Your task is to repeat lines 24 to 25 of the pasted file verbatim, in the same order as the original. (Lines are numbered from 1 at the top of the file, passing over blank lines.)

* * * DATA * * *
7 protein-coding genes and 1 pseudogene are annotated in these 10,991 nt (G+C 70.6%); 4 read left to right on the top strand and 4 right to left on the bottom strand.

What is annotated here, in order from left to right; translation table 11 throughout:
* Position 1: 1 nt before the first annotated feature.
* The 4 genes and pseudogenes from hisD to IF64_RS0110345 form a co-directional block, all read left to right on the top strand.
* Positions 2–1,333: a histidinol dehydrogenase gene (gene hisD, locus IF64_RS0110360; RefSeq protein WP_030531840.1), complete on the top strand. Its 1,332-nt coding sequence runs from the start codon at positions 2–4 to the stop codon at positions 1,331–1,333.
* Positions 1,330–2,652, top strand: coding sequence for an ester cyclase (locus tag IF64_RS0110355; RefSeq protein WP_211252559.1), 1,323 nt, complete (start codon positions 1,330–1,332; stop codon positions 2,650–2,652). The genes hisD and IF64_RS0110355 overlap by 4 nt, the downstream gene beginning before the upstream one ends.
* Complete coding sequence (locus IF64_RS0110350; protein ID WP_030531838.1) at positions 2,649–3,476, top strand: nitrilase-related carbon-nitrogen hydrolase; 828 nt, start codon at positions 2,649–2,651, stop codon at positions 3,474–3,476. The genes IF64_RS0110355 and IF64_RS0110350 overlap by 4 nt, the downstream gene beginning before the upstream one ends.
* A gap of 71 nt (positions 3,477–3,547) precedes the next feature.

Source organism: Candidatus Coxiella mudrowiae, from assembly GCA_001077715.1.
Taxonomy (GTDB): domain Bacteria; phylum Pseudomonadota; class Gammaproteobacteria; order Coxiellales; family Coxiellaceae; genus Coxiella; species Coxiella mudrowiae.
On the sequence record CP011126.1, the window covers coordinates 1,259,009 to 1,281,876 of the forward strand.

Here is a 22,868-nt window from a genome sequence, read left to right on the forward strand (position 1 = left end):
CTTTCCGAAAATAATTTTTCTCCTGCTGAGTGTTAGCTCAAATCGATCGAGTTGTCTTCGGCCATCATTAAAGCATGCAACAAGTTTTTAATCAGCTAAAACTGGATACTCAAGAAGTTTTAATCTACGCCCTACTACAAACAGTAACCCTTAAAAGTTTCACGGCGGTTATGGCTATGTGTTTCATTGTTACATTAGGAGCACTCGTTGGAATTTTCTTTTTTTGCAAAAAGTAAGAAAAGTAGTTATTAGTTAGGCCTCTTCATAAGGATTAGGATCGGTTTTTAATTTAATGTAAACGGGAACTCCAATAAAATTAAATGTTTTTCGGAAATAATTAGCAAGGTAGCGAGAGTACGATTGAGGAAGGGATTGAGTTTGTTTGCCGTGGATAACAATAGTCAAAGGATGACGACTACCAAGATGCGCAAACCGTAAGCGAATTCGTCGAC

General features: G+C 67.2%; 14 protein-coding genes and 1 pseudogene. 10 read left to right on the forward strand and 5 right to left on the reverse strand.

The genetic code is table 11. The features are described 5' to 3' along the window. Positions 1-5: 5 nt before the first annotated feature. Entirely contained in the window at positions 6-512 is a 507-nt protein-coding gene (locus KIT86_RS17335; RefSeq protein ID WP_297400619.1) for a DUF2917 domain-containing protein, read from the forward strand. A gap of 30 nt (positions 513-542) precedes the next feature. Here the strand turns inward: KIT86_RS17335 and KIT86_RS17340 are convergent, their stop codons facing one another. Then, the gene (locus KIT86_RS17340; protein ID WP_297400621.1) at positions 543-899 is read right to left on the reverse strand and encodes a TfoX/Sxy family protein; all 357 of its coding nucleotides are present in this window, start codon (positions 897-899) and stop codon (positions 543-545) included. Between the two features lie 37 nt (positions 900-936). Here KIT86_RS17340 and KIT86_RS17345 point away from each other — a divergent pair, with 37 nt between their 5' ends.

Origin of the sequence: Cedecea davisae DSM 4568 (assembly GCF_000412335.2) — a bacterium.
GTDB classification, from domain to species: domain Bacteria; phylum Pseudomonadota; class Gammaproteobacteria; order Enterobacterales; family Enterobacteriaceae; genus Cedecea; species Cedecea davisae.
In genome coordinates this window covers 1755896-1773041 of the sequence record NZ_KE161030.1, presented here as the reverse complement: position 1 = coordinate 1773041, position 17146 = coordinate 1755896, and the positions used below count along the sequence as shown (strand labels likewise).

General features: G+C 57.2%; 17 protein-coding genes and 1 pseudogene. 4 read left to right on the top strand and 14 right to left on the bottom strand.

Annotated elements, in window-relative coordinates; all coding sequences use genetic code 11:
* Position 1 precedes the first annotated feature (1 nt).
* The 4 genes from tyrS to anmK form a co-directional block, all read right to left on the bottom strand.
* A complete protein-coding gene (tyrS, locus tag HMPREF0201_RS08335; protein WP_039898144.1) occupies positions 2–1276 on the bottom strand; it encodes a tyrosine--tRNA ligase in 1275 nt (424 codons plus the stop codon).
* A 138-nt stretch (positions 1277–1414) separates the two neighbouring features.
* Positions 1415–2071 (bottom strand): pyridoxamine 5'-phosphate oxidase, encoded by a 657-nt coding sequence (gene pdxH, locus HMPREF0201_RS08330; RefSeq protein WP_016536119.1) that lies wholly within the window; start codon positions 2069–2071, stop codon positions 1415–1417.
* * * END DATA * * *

* A 138-nt stretch (positions 1277–1414) separates the two neighbouring features.
* Positions 1415–2071 (bottom strand): pyridoxamine 5'-phosphate oxidase, encoded by a 657-nt coding sequence (gene pdxH, locus HMPREF0201_RS08330; RefSeq protein WP_016536119.1) that lies wholly within the window; start codon positions 2069–2071, stop codon positions 1415–1417.